Cardinal, secretary of state of Benedict XV; b. Gradoli (Viterbo), March 4, 1847; d. Rome, Oct. 10, 1914. After receiving in Rome doctorates in Canon Law, theology, and philosophy, he taught Canon Law there at St. Apollinaris (1876) and at the College of Propaganda (1877). He entered the papal diplomatic service at the urging of Pius IX and became auditor in the nunciature in Paris (1879–83). In 1883 he was named director of the Accademia dei nobili ecclesiastici. In the Congregation of Extraordinary Ecclesiastical Affairs, he was undersecretary (1883), and secretary (1889). Leo XIII sent him four times on delicate missions to Switzerland to settle difficulties between dioceses and cantons (1883–88). He was designated titular archbishop of Thessalonica and nuncio to Brussels (1885). When sent as nuncio to Paris (1891), he was the principal architect, as well as executor, of Leo XIII's policy regarding the ralliement. He became a cardinal in 1896. After returning to Rome (1899), he was named successively prefect of four congregations: Indulgences (1899); Rites (1900); Religious (1902); and Discipline of the Sacraments (1908); and then secretary of the Holy Office (1913). Benedict XV appointed him secretary of state a few weeks before his death. Of his Mémoires (3 v., 1920–21) Benedict XV said, "They should serve as a guide and example for ecclesiastics called to the Church's diplomatic corps."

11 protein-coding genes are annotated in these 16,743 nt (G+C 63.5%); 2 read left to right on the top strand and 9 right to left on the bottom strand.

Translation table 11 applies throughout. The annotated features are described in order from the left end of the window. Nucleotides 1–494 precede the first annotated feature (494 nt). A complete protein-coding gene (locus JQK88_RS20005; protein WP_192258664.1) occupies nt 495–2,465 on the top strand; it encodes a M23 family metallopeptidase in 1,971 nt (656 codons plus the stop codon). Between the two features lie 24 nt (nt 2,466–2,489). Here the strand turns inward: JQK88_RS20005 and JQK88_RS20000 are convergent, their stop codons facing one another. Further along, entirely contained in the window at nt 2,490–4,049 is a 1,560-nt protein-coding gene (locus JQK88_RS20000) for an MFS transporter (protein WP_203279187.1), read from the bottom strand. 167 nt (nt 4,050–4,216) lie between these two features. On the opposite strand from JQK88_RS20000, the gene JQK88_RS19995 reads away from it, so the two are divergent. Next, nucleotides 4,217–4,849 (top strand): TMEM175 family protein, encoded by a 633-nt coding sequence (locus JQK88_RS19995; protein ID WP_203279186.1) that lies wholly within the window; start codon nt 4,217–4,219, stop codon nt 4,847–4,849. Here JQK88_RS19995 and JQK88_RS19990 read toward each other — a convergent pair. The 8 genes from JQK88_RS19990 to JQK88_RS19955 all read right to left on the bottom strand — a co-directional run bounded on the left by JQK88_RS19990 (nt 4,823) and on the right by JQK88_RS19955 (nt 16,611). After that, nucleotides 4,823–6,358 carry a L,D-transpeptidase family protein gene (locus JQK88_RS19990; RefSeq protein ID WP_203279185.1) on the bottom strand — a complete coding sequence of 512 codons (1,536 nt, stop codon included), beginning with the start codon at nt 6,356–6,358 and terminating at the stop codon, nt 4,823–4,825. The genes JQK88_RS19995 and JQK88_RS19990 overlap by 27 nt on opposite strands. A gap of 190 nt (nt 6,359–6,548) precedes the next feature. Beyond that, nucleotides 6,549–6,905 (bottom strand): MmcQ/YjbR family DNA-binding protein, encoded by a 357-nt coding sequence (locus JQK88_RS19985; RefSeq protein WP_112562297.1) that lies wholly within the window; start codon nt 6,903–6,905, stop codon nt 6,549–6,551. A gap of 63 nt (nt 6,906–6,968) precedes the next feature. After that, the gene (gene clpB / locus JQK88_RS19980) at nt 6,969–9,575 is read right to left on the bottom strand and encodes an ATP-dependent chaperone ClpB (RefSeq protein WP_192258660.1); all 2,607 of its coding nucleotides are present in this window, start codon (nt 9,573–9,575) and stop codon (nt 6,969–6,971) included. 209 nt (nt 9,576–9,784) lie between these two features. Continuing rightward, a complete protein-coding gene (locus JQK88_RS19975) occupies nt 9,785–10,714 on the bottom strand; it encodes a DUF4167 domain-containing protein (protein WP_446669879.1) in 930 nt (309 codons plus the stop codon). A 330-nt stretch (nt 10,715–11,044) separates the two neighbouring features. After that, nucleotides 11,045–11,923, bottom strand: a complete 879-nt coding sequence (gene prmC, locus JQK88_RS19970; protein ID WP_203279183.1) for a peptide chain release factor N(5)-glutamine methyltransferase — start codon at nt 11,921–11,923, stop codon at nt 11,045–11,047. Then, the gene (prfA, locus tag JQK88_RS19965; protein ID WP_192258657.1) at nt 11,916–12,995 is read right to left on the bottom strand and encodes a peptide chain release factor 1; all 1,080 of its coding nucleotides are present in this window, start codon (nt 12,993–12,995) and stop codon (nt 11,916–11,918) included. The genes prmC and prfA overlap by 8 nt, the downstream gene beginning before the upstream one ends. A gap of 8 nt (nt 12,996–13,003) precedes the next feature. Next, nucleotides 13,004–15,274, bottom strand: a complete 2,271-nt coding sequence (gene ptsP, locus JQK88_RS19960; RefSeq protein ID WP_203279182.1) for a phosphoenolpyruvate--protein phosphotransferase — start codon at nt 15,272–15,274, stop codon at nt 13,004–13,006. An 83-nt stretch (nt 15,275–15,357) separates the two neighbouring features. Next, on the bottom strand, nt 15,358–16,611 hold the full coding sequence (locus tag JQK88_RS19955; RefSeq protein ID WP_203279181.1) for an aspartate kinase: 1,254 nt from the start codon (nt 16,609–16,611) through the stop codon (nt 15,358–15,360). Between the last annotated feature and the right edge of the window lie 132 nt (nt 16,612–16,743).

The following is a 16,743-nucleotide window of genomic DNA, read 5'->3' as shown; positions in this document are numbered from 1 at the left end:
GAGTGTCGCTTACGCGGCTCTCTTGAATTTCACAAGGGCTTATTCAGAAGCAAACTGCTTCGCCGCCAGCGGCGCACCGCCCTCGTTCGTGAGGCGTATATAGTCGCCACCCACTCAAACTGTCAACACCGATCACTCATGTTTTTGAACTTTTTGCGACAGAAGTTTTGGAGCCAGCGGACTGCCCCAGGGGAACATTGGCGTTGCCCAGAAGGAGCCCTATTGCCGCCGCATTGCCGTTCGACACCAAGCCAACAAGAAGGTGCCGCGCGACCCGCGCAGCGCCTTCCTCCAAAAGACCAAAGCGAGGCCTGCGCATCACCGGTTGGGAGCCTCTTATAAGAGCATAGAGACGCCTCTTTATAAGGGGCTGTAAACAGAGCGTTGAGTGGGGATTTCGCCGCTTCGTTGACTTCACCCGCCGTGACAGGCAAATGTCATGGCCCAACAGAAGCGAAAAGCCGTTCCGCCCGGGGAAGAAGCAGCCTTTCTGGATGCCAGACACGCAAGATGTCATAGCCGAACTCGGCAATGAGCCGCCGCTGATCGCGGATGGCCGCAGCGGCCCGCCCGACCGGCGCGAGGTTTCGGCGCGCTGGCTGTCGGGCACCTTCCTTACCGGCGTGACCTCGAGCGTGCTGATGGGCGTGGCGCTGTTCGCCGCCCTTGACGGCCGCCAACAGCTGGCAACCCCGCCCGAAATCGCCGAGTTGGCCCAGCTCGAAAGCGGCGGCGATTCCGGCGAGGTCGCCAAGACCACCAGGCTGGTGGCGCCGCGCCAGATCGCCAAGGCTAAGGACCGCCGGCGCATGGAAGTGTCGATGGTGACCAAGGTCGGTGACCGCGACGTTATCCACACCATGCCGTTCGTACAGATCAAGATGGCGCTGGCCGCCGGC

Bibliography: u. stutz, Die päpstliche Diplomatie unter Leo XIII nach den Denkwürdigkeiten des Kardinals Domenico Ferrata (Berlin 1926). g. jacquemet, Catholiscisme 4:1198–99.
[w. h. peters]